Posted: Mar 18, 2013 6:59 PM by Allison Bourne-Vanneck
Updated: Nov 22, 2013 12:57 PM
For years, 15-year-old Lauryn Freeman battled painful migraines and headaches.
"It's like stabbing you in your head. For migraines it's horrible, and I went to the emergency room countless times," Lauryn Freeman said.
Lauryn learned last year that these were more than painful headaches. A Cat scan revealed a large amount of water on her brain, and she was diagnosed with Hydrocephalus.
"I knew what it was, I knew what to expect, I knew how hard it could be so I was devastated," Lauryn's mother Rebekah Wright said.
Hydrocephalus is when spinal fluid that is normally in your head builds up and it's not able to drain. Treatment for Lauryn meant having surgery to get a shunt put into her head.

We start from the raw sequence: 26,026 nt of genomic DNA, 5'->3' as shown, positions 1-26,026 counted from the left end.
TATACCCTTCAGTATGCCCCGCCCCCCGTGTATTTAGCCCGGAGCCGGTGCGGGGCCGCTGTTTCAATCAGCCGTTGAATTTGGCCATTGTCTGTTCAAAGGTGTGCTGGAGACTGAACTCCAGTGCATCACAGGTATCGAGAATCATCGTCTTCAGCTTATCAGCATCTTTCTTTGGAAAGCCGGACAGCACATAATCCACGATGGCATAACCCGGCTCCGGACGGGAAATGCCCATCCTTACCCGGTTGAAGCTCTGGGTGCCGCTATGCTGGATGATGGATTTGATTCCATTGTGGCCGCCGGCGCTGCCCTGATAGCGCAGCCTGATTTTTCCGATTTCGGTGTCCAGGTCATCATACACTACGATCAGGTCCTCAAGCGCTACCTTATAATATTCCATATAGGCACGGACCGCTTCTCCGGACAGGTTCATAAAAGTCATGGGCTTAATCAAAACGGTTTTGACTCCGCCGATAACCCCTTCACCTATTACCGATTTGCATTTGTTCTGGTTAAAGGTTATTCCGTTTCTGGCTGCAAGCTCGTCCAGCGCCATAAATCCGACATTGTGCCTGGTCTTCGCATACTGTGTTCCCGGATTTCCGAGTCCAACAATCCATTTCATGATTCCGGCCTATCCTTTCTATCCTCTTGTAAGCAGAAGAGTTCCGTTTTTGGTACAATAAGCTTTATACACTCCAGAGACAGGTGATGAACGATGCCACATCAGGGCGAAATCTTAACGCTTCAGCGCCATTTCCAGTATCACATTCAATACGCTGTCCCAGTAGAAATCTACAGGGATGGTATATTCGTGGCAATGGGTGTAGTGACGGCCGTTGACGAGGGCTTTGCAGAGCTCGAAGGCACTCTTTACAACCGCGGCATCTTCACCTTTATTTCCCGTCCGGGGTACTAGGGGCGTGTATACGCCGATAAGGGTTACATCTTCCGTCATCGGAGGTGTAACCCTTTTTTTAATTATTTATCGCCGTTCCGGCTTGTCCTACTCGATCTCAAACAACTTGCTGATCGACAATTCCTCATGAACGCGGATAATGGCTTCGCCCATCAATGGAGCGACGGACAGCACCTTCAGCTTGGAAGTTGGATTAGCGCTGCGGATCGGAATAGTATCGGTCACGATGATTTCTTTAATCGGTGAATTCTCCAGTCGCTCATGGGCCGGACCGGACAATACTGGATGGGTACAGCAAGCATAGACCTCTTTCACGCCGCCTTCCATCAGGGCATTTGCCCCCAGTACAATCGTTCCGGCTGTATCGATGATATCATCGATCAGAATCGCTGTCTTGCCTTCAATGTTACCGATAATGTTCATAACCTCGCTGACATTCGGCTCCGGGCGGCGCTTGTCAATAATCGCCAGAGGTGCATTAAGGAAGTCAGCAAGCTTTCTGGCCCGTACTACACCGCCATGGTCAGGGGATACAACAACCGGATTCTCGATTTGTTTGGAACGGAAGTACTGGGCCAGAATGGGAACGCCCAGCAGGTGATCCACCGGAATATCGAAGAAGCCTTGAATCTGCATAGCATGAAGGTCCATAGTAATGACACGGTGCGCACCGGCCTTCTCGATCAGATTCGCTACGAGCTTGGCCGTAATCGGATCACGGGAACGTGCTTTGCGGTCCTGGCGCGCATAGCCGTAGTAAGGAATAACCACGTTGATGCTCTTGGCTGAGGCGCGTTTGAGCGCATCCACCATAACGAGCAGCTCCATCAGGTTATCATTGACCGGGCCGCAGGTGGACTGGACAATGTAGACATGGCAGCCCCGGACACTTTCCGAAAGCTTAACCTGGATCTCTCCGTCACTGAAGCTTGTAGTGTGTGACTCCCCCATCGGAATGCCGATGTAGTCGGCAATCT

"By putting the shunt in place, you can actually set it so the pressure will be where you want it to be at, for that to actually let spinal fluid drain. So the pressure won't get too high in her head and cause further damage in terms of brain injury or complications such as headaches or vision changes," Lauryn's doctor, Pediatric Neurologist Dr. John Flatt said.
Since her diagnosis, Lauryn's mother has started the first Pediatric Hydrocephalus Foundation chapter in Louisiana. She's currently organizing its first fundraiser, and it will be held March 27th at the Icegators' playoff game. If you use the code "Ice" you get tickets to the game for 10 dollars, and one dollar from each ticket will be donated to the organization.
"I hope this support group helps other kids with Hydrocephalus to find someone they can share their story and feel comfort, and know that they're not the only ones going through this," Lauryn said.